It was the best story of the day. And there were many.
My 94-year-old grandfather was a notorious storyteller. So the weekend of his funeral has been filled with memories, stories, laughs and tears. Just as a full life should be honoured…
But the story that turned out to be my favourite was quite unexpected.
My Mum, also an amazing storyteller, asked me last week to read over the notes for her talk and I fell in love all over again with one of my favourite stories from childhood.
As the story goes, my grandfather, at age 11, discovered bird watching, which was to become one of his lifelong passions. One Saturday, he was rambling around the neighbourhood with his friends when they came upon 2 saw whet owlets, which he caught, stuffed in his coat and took back to the family home on the Queen streetcar. They put the owlets on a ledge in the ceiling of the family dining room and promptly forgot about them.
The next day, his father (a Canon in the Anglican church) had important guests from the church for Sunday dinner. Moments after everyone sat down, one of the owlets, hooting loudly and in a flurry of feathers, swooped over the table and pooped on the bowl of potatoes.
He remembers his mother locking eyes with him, long and hard. She stood up and said calmly to the guests “Perhaps we should step into the parlour for a minute.” My grandfather was left to deal with the owlets and the potatoes before the guests returned. He would laugh his most mischievous laugh when he ended the story with “And my mother never said a word about it. Ever.”
I loved that story. I loved it when he told us. I loved the way he locked eyes with us when he talked about how his mother locked eyes with him. He looked both stern and pious, as I can imagine my great-grandma Sadie did when she looked at him that day, so many years ago. And I love it when my Mum tells that story too.
I expected that to be my favourite story. Because it was his love of nature that I found most endearing about my grandfather. He knew everything about ferns and birds and beasts of all manner, and I always felt most connected to him when we were walking in the woods, or sharing stories about adventures in nature. And it fills me with joy to know that he donated the woods and property he loved so much to the Nature Conservancy, so that now it belongs to all Canadians. You can read more about his beautiful dedication to nature here.
So, it was much to my surprise that my favourite story was not about nature at all. It was about his medical career. It surprised me because I am conflicted in how I feel about his devotion to medicine. As you can read here, his pioneering and brilliant work continues to save countless lives. I admire his scientific curiosity. Genius, really. But, as his grandchild, what I remember most about his career was that sometimes, when we found a salamander or saw a bird we couldn’t identify and desperately needed to ask him, he was not available because “he’s not to be disturbed when he’s working on his papers”. When you’re a kid and you just want your family to be present, plugged in and connected to you, it doesn’t matter what thing is so important, you only feel that it is more important than you.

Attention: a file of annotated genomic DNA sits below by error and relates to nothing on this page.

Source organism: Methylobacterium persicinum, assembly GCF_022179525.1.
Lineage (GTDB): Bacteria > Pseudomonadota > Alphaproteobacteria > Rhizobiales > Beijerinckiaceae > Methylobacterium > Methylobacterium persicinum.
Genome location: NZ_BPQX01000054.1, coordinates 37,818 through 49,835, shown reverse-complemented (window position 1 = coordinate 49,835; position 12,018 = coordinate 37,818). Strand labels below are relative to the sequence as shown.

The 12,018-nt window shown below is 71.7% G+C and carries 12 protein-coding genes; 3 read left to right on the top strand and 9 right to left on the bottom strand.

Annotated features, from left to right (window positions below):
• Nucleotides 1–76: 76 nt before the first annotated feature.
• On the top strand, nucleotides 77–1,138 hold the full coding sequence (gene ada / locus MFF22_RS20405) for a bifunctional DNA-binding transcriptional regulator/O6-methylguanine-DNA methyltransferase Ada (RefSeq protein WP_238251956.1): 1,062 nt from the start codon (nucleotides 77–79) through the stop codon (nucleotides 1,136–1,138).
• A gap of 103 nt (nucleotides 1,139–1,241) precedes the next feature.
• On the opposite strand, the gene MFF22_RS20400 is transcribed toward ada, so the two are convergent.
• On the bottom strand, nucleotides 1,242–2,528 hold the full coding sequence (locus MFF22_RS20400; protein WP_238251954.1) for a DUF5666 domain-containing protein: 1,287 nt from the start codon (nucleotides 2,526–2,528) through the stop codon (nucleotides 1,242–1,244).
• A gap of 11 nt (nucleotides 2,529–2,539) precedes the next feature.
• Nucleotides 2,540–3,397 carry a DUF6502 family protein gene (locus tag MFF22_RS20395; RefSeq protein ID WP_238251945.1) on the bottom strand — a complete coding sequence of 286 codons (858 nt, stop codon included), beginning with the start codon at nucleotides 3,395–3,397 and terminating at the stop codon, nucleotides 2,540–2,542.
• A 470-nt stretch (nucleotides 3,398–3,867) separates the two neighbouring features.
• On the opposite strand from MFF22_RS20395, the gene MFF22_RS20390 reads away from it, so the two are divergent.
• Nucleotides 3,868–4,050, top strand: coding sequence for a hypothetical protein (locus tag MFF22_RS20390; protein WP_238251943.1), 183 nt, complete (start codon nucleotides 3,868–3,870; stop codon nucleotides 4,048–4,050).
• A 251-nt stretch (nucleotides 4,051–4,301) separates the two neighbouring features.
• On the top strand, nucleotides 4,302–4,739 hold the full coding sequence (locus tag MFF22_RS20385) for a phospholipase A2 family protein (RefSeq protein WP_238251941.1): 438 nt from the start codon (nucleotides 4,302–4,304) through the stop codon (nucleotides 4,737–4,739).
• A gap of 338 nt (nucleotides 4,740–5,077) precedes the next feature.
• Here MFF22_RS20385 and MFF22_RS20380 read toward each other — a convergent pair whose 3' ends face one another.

I was prepared to mostly tune out, hug my kids and touch my Mum on the shoulder when we got to the accolades for his career. But, it was at this point that my cousin shared the story that ended up being my favourite.
As the story goes, he was doing rounds with a young resident. My grandfather was instructing the resident as to the specifics of a particular patient. The resident suggested, politely, that he had read something in one of his textbooks that contradicted what my grandfather was telling him. “You’re wrong”, my grandfather, the great man proclaimed. Sheepishly, the resident shut his mouth and they moved on.
The next day, my grandfather arrived at the hospital to find this young resident, with the textbook in his hands, eager to show my grandfather the evidence to back up his point, so they could further discuss the particulars of their patient. My grandfather looked at the resident, took the textbook out of his hands and took out a pen. He glanced at the text, clicked the pen and began to write. The resident watched as he wrote in capital letters, right on the paragraph in question, just one word: BALLS.